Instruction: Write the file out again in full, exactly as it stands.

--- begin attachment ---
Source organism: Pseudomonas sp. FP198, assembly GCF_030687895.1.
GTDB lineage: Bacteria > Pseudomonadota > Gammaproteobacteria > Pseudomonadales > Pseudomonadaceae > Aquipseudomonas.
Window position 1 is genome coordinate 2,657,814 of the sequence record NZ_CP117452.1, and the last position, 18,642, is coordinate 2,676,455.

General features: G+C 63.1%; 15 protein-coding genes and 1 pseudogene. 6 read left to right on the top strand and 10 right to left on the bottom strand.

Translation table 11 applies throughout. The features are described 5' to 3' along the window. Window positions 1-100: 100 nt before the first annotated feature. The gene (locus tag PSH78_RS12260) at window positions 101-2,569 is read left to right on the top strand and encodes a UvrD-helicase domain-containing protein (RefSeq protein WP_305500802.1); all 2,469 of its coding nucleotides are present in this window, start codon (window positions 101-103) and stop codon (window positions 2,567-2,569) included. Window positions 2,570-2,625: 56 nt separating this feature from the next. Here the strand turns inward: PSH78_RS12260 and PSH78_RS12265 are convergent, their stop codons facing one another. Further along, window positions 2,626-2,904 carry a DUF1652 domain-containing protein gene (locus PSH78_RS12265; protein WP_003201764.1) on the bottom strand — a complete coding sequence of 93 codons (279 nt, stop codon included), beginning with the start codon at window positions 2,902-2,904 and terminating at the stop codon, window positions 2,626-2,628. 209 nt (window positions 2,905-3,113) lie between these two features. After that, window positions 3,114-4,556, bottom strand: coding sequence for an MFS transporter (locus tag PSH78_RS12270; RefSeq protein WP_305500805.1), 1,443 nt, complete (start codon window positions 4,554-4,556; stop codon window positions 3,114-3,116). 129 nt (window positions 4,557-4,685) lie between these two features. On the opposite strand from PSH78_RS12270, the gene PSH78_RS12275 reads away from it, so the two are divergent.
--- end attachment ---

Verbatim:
Source organism: Pseudomonas sp. FP198, assembly GCF_030687895.1.
GTDB lineage: Bacteria > Pseudomonadota > Gammaproteobacteria > Pseudomonadales > Pseudomonadaceae > Aquipseudomonas.
Window position 1 is genome coordinate 2,657,814 of the sequence record NZ_CP117452.1, and the last position, 18,642, is coordinate 2,676,455.

General features: G+C 63.1%; 15 protein-coding genes and 1 pseudogene. 6 read left to right on the top strand and 10 right to left on the bottom strand.

Translation table 11 applies throughout. The features are described 5' to 3' along the window. Window positions 1-100: 100 nt before the first annotated feature. The gene (locus tag PSH78_RS12260) at window positions 101-2,569 is read left to right on the top strand and encodes a UvrD-helicase domain-containing protein (RefSeq protein WP_305500802.1); all 2,469 of its coding nucleotides are present in this window, start codon (window positions 101-103) and stop codon (window positions 2,567-2,569) included. Window positions 2,570-2,625: 56 nt separating this feature from the next. Here the strand turns inward: PSH78_RS12260 and PSH78_RS12265 are convergent, their stop codons facing one another. Further along, window positions 2,626-2,904 carry a DUF1652 domain-containing protein gene (locus PSH78_RS12265; protein WP_003201764.1) on the bottom strand — a complete coding sequence of 93 codons (279 nt, stop codon included), beginning with the start codon at window positions 2,902-2,904 and terminating at the stop codon, window positions 2,626-2,628. 209 nt (window positions 2,905-3,113) lie between these two features. After that, window positions 3,114-4,556, bottom strand: coding sequence for an MFS transporter (locus tag PSH78_RS12270; RefSeq protein WP_305500805.1), 1,443 nt, complete (start codon window positions 4,554-4,556; stop codon window positions 3,114-3,116). 129 nt (window positions 4,557-4,685) lie between these two features. On the opposite strand from PSH78_RS12270, the gene PSH78_RS12275 reads away from it, so the two are divergent.